Dermatology: Vacancies

Department of Health and Social Care written question – answered on 13th February 2019.

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Photo of Stephen Morgan Stephen Morgan Labour, Portsmouth South

To ask the Secretary of State for Health and Social Care, what assessment he has made of the effect of workforce shortages in the NHS on the delivery of dermatology services.

Photo of Stephen Hammond Stephen Hammond Minister of State (Department of Health and Social Care)

It is the responsibility of National Health Service trusts to have staffing arrangements in place that deliver safe and effective care. This includes recruiting the staff needed to support these levels and meet local needs.

Dermatology is a highly competitive specialty training pathway and often oversubscribed. Nationally and locally there has been a 100% fill rate in dermatology training for the past four years. In May 2010 there were 464 full time equivalent dermatologists (doctors at the consultant grade) and in October 2018 there were 577 full time equivalent dermatologists – a 24% increase.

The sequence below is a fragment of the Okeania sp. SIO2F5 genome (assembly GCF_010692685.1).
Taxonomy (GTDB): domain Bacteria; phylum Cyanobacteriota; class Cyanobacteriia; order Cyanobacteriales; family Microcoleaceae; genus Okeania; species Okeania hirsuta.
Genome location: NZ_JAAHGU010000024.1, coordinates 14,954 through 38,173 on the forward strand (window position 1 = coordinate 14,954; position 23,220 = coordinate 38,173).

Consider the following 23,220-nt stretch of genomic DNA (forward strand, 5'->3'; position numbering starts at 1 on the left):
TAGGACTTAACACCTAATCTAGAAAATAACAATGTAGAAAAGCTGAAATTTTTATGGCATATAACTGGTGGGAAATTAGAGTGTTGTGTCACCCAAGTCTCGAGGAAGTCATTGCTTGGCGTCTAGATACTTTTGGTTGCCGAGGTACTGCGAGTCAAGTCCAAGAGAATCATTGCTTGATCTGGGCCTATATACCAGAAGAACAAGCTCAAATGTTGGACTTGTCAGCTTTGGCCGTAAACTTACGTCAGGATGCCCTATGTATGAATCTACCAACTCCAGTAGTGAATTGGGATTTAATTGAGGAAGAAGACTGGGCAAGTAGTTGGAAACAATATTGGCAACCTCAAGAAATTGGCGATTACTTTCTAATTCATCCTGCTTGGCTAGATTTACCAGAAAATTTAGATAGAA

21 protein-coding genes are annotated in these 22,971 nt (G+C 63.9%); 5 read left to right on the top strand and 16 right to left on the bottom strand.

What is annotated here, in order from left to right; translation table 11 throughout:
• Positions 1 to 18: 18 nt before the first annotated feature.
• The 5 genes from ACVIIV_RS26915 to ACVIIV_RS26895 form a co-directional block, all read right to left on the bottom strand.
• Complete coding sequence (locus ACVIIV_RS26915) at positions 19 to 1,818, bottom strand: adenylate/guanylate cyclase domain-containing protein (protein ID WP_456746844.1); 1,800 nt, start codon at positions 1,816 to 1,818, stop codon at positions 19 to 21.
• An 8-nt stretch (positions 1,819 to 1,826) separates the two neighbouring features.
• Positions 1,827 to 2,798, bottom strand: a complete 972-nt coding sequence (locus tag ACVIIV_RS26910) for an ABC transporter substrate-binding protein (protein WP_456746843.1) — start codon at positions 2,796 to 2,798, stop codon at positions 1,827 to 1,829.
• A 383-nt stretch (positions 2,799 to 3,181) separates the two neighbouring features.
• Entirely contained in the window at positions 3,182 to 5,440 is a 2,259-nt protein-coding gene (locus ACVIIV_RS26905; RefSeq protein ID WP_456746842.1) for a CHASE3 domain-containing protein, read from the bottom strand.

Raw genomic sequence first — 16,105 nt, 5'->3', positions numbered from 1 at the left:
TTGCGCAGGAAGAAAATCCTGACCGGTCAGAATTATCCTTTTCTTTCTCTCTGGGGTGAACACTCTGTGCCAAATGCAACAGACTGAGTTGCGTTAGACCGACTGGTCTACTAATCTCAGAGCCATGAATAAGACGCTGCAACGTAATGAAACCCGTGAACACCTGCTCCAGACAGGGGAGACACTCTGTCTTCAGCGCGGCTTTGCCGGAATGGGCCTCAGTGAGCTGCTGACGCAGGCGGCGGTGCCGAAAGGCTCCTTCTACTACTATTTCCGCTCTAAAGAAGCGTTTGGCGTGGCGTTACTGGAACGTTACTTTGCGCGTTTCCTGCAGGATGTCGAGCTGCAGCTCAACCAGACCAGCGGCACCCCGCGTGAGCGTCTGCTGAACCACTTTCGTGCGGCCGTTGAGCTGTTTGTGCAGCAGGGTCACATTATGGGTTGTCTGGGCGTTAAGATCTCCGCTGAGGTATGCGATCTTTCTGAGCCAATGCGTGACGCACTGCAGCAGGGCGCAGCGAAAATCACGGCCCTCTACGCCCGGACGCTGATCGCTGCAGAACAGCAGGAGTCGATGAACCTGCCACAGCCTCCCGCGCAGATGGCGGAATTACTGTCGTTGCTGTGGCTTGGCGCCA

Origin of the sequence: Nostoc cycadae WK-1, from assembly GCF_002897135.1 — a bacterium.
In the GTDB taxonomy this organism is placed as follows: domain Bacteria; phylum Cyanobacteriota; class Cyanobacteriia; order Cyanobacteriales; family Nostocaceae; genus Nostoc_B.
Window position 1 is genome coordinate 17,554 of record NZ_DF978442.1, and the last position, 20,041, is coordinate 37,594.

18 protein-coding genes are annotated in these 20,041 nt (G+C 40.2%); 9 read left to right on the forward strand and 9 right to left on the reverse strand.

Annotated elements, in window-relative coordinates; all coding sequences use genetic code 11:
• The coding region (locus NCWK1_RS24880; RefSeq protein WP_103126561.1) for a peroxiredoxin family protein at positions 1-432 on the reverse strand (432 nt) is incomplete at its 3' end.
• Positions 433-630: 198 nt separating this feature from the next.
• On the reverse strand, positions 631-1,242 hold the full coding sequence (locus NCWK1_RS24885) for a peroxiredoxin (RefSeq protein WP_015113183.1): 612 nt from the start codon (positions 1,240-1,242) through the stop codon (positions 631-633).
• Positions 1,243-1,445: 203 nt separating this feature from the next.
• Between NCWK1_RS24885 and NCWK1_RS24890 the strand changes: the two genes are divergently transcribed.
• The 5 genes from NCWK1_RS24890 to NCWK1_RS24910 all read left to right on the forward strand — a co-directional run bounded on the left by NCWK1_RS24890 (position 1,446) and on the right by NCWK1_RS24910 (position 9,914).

My Rt. hon. Friend the Secretary of State for Health and Social Care has commissioned Baroness Dido Harding, working closely with Sir David Behan, to lead a number of programmes to engage with key NHS interests to develop a detailed workforce implementation plan. These programmes will consider detailed proposals to grow the workforce, including consideration of additional staff and skills required, build a supportive working culture in the NHS and ensure first rate leadership for NHS staff.

Baroness Harding will present initial recommendations to the Department in spring 2019. A final workforce implementation plan will follow later in the year, taking into account the outcomes of the Spending Review.

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